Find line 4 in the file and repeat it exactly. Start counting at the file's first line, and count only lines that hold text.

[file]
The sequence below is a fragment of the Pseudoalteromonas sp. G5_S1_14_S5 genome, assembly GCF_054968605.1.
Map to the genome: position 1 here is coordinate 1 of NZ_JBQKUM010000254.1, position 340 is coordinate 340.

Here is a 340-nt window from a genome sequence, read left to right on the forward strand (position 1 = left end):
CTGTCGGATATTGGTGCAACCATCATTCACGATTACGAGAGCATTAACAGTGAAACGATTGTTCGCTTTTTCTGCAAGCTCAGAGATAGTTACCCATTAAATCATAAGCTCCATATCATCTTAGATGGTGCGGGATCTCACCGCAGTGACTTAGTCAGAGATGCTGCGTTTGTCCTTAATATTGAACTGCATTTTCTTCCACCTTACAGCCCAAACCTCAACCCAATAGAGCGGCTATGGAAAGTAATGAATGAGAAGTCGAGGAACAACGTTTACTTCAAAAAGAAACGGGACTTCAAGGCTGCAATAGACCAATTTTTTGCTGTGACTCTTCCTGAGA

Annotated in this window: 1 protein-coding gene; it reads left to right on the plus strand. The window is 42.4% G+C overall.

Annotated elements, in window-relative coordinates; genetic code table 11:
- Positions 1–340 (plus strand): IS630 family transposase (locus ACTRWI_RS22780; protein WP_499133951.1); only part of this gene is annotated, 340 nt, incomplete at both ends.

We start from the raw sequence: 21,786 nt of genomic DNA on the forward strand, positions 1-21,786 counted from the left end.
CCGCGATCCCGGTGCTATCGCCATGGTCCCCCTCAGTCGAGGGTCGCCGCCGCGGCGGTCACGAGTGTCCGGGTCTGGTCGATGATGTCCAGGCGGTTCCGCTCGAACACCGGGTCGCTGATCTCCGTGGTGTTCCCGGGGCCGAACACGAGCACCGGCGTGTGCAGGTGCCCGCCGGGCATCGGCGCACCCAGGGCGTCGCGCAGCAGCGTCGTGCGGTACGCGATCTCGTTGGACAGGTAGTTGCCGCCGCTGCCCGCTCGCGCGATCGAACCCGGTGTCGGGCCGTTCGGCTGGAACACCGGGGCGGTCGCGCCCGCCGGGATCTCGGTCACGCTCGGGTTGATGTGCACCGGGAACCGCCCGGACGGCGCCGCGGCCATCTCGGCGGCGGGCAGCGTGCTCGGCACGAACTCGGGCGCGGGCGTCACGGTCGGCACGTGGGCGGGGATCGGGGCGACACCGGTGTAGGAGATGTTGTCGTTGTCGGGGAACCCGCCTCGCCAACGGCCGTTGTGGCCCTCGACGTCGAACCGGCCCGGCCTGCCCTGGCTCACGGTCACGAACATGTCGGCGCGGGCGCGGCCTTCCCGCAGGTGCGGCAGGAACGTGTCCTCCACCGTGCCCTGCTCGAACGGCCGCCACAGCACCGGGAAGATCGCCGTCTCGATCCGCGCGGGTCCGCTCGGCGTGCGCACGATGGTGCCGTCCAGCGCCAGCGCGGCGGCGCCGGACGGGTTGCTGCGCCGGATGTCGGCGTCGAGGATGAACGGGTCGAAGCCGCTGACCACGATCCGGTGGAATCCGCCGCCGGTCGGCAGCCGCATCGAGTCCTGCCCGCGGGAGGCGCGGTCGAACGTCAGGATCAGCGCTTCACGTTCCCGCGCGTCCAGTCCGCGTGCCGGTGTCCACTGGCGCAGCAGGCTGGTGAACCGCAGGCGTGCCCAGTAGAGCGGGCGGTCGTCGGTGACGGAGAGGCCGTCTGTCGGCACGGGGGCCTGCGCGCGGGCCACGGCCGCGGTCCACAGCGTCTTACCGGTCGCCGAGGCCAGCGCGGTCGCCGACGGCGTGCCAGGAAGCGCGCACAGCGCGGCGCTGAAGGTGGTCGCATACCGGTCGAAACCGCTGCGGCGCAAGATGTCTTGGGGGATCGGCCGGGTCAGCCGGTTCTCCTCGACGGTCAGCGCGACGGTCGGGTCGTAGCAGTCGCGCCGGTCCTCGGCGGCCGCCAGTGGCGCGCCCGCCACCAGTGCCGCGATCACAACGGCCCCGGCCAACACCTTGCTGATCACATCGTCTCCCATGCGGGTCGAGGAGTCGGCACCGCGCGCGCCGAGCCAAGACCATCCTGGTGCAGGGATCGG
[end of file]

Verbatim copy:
CTGTCGGATATTGGTGCAACCATCATTCACGATTACGAGAGCATTAACAGTGAAACGATTGTTCGCTTTTTCTGCAAGCTCAGAGATAGTTACCCATTAAATCATAAGCTCCATATCATCTTAGATGGTGCGGGATCTCACCGCAGTGACTTAGTCAGAGATGCTGCGTTTGTCCTTAATATTGAACTGCATTTTCTTCCACCTTACAGCCCAAACCTCAACCCAATAGAGCGGCTATGGAAAGTAATGAATGAGAAGTCGAGGAACAACGTTTACTTCAAAAAGAAACGGGACTTCAAGGCTGCAATAGACCAATTTTTTGCTGTGACTCTTCCTGAGA